@TrentMWeather yeah that's why I didn't even try, way too steep.
It’s one of the most misunderstood terms in all of weather, the chance of rain. You hear it and see in just about every weather forecast nowadays but few people really understand exactly what it means. Whenever people hear the chance of rain I find that every person interprets it slightly differently. So when we say there’s a 40% chance of rain some people think that’s means 40% of the area will see rain. Some people think it means it will rain 40% of the time. Some people just think it’s the odds of seeing rain. The 3rd option is the closest to the truth but it’s not the whole story. Read more
There’s no denying it has been a wet year so far in Charlotte & across the rest of the Carolinas. The western Carolinas though might be in a whole other category. They are on pace for the wettest year on record in many locations. There are 2 spots they really stick out to me. Read more
Well as if the wet weather recently wasn’t enough there’s a chance we maybe adding to our misery with a tropical system by the end of this weekend. I am not expecting Chantal to become a strong storm but the tropical moisture that could be moving our way is a huge problem. The same pattern which has soaked us for the past 30 days is the same kind of pattern that will steer Chantal and it’s remnants our way by Sunday into Monday. Read more
Today is the summer solstice when we have the highest sun angle of the entire year at 78.4° above the horizon at solar noon. Most people know this at the astronomical beginning of summer. One very good way to see how the sun angle changes by season is to look at the sun spikes which appear briefly on Doppler radar twice a day at sunrise and sunset. Read more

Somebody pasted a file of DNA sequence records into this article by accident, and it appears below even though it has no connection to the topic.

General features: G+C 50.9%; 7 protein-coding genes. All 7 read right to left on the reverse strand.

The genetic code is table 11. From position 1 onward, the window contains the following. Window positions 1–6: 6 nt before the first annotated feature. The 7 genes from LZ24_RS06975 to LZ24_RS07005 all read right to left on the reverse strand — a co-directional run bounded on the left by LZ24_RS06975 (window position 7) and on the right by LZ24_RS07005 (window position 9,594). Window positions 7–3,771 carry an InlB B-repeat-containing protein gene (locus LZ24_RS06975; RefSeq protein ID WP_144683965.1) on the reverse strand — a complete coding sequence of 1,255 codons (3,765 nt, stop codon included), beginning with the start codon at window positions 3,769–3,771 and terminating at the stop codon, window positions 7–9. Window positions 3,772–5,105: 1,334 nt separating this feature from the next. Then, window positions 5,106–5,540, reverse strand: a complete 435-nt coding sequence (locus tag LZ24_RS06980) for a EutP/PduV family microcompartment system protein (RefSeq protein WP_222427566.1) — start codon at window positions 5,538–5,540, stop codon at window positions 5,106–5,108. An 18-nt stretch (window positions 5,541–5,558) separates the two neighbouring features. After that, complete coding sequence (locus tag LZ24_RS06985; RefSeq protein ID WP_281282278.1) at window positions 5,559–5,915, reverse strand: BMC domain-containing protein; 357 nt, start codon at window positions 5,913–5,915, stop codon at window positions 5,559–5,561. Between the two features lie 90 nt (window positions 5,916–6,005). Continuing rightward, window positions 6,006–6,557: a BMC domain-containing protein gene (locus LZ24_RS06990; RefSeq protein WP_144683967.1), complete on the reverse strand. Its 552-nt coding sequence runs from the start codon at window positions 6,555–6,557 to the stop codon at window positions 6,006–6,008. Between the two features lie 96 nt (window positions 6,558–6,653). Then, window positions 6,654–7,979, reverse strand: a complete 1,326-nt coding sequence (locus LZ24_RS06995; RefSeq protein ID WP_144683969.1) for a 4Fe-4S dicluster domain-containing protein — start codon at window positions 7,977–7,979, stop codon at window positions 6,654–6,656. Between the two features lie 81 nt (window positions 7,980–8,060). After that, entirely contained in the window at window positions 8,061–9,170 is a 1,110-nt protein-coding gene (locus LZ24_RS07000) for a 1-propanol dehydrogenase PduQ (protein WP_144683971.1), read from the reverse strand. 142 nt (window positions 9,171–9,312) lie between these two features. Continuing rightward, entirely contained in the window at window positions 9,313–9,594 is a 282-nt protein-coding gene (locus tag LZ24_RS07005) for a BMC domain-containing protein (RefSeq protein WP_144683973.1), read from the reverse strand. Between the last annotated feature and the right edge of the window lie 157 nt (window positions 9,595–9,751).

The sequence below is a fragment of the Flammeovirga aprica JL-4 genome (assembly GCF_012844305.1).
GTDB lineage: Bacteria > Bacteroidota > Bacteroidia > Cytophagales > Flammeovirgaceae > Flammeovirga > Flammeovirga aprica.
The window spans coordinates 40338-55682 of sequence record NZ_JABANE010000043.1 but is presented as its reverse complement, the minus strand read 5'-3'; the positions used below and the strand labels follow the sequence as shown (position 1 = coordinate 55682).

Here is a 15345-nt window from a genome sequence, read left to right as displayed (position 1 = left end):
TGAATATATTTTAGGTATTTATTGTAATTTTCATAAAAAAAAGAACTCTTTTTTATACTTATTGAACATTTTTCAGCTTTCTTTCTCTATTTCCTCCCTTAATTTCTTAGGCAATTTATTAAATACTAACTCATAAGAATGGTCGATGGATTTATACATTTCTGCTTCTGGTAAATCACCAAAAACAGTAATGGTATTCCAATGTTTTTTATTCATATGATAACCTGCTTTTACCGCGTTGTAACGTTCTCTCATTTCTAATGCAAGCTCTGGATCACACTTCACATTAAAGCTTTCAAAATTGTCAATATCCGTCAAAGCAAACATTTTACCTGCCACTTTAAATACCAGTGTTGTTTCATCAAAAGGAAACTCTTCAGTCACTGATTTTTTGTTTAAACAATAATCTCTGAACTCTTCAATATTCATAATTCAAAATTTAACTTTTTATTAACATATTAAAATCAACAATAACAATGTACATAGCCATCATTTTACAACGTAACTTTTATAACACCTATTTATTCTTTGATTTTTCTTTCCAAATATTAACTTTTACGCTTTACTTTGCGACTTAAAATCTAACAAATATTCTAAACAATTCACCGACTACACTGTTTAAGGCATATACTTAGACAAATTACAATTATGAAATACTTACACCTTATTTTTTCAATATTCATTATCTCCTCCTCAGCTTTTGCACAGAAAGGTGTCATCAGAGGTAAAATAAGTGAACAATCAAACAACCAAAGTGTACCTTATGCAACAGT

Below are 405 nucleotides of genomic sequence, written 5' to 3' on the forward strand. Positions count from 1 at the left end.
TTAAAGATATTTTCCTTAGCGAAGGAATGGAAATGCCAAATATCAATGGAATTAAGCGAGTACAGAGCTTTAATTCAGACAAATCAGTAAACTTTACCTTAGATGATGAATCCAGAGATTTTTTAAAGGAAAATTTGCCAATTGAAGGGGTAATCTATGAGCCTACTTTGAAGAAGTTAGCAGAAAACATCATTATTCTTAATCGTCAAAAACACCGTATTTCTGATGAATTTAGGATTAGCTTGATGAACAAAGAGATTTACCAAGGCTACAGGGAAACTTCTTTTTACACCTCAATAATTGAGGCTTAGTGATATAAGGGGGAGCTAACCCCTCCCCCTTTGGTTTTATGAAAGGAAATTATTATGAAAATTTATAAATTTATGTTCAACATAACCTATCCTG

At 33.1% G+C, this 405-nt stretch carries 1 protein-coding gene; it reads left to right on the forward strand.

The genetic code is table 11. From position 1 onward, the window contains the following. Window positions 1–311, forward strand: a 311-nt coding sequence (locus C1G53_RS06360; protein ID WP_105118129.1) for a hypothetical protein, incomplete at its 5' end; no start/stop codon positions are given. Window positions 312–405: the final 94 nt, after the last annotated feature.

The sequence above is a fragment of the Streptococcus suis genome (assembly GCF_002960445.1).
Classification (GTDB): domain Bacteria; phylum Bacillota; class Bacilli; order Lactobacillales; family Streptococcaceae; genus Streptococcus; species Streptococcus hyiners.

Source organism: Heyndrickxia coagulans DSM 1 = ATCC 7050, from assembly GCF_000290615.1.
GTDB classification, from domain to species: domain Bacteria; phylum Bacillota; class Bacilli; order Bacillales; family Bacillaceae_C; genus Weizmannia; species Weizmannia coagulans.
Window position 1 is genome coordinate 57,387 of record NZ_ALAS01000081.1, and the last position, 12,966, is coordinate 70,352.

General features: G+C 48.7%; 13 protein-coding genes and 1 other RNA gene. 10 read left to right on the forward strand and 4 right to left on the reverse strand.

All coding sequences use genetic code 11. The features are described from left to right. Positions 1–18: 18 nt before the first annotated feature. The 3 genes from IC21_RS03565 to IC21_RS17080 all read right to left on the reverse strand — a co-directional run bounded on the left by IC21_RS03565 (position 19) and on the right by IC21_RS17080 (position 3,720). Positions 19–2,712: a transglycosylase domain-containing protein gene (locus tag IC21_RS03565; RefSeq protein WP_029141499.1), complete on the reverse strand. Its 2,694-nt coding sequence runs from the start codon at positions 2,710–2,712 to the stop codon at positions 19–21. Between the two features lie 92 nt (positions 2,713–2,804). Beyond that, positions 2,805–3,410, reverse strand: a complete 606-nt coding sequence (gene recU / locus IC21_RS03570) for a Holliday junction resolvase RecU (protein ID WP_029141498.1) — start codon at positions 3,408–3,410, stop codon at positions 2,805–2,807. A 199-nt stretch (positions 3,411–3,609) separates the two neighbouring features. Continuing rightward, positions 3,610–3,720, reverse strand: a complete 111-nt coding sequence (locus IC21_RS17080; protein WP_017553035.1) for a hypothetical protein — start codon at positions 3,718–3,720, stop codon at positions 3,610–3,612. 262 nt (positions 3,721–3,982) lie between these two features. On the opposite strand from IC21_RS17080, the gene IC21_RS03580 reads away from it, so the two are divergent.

Last Thursday our entire area was impacted by a severe line of severe thunderstorms. These storms carried damaging winds of between 60 to at times 100 mph causing widespread tree and power line damage. Now many people have never seen shelf clouds or arcus clouds which often accompany these types of storms. Read more
With all the talk about derechos today which frankly is a term that’s been around forever I thought I’d share the last time we were impacted by a derecho. These types of storms are hard to forecast and you usually don’t know if they will be classified as a derecho until they start or until they are over. I should also note no 2 events are ever the exact same and every event should be treated independent of the previous events. Plus remember it’s just a name for a type of storm. The impacts are damaging winds 60-100 mph, flash flooding, large hail and even tornadoes with these storms.
I’ve decide to start a serious of blog posts on weather myths called “Weather Mythbusters” I love the show so I’ve always wanted to do this. There are many weather myths that have been passed down by generations or spread through folklore. Some have a small amount of reality to them most do not. Often times they can be fun and just simply ways to explain weather in terms easier to understand. Though there are some that are deadly and those deal with tornado myths. I might have to break those up into a few posts. So today lets start with a common myth that is still used today. I originally wrote this last summer but it’s always worth a re-post ever summer. Read more